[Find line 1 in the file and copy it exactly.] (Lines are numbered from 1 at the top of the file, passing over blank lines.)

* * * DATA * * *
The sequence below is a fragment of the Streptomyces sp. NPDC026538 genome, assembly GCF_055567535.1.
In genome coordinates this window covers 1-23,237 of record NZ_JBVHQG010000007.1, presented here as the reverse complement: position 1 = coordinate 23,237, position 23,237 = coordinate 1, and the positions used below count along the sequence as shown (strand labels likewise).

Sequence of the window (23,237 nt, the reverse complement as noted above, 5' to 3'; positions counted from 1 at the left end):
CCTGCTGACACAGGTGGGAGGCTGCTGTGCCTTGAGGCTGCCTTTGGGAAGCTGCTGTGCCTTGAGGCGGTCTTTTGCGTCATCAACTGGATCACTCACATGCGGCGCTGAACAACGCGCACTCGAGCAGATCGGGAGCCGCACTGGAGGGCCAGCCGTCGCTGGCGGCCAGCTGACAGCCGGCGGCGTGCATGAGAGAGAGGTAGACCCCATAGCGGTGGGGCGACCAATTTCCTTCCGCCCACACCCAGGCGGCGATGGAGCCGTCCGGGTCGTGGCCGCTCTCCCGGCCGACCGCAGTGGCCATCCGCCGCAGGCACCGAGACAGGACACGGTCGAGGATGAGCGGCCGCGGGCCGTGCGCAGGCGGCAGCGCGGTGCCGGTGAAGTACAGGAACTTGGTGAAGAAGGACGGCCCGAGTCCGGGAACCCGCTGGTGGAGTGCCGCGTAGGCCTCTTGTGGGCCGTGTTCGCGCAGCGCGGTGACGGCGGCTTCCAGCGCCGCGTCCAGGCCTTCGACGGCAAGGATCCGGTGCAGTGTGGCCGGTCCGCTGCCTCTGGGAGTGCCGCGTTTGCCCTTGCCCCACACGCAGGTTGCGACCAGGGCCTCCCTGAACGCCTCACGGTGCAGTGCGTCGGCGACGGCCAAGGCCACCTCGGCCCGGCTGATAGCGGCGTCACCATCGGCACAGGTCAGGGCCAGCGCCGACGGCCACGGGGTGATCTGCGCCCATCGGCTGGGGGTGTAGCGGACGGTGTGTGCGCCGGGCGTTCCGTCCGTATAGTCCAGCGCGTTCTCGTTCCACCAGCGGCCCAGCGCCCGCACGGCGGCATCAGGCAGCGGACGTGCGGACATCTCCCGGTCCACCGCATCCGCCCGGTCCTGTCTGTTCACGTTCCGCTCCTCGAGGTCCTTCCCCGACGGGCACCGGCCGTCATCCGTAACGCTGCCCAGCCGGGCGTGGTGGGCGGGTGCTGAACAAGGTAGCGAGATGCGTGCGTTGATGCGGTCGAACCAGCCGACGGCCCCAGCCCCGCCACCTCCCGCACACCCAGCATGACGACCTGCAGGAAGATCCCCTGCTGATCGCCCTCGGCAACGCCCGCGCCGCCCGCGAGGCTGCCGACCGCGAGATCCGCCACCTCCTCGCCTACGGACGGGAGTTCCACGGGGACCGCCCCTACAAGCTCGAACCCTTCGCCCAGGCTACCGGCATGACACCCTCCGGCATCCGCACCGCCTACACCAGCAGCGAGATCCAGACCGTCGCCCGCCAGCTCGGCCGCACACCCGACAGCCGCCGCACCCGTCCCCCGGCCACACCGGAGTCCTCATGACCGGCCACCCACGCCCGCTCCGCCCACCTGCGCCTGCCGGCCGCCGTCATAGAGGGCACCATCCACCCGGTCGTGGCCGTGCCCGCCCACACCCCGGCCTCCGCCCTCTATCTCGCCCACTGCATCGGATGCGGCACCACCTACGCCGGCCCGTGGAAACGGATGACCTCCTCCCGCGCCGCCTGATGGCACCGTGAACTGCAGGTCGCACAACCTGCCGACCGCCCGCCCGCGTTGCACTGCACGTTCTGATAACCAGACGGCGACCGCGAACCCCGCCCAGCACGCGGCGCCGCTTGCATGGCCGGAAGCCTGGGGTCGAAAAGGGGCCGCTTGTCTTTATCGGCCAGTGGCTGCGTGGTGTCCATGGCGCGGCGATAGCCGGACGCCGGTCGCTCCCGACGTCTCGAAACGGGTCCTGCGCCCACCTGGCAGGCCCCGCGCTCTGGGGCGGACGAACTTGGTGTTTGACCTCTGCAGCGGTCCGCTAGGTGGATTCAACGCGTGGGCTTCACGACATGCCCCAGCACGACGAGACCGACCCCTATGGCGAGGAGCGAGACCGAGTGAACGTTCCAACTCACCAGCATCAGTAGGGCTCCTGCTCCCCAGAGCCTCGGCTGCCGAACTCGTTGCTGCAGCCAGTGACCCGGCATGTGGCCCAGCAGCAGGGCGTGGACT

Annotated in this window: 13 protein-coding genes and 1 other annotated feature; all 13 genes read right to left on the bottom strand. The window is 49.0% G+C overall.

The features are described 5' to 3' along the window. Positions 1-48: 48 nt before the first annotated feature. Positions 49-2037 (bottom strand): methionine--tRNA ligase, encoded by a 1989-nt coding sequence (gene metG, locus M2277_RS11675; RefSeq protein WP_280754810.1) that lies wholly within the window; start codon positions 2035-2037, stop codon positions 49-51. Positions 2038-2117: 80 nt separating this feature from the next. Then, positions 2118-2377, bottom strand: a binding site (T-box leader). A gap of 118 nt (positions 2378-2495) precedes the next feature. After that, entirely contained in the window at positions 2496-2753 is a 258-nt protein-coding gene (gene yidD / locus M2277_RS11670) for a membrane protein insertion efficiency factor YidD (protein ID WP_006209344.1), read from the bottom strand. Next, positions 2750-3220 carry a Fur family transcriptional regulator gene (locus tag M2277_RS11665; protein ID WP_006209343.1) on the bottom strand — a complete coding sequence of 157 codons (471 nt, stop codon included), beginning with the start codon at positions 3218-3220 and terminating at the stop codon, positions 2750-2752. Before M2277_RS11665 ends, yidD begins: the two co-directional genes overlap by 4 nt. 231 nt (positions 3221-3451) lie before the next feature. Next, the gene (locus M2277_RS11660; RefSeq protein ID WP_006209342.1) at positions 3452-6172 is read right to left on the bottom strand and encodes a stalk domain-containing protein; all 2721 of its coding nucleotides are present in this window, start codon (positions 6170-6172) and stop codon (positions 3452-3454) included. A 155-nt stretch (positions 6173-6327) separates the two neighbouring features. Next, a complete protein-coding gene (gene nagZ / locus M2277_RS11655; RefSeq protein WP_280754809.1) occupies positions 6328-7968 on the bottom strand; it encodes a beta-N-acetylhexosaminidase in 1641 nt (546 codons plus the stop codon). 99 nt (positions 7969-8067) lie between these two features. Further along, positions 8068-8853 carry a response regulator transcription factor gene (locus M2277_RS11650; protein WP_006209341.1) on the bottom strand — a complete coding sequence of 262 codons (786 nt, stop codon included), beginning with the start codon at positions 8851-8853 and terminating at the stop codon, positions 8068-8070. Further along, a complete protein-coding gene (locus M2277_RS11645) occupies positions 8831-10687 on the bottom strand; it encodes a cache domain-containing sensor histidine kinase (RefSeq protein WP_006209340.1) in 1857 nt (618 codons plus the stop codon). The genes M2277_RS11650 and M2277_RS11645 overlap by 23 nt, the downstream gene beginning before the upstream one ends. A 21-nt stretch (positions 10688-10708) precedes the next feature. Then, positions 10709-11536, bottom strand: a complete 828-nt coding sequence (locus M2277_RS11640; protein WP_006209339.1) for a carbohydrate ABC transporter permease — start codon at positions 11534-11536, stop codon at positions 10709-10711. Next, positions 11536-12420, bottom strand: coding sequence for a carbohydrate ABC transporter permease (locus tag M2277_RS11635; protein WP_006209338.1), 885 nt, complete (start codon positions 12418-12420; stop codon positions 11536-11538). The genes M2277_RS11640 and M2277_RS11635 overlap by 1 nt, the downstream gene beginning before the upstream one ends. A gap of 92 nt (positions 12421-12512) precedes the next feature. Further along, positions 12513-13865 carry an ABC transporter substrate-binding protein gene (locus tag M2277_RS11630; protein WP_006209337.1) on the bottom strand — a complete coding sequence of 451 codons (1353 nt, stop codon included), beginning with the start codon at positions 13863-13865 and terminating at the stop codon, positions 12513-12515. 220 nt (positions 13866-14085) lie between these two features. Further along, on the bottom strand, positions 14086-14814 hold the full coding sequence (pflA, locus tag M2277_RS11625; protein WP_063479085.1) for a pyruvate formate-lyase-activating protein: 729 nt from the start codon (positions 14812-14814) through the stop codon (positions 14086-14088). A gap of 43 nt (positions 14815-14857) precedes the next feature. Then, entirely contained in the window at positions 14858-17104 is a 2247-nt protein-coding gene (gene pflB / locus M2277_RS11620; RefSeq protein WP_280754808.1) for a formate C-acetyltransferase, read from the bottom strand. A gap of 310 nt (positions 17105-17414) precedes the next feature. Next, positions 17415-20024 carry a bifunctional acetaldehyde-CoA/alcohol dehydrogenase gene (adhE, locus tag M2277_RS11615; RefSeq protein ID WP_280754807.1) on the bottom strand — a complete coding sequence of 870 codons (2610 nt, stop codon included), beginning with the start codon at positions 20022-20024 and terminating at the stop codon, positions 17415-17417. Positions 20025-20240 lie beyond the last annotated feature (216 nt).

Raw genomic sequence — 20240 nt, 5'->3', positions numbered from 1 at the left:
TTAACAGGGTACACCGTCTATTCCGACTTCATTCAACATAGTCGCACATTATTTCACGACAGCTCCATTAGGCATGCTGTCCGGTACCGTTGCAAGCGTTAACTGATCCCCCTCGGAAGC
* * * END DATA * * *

The sequence below is a fragment of the Streptomyces sp. NPDC026538 genome, assembly GCF_055567535.1.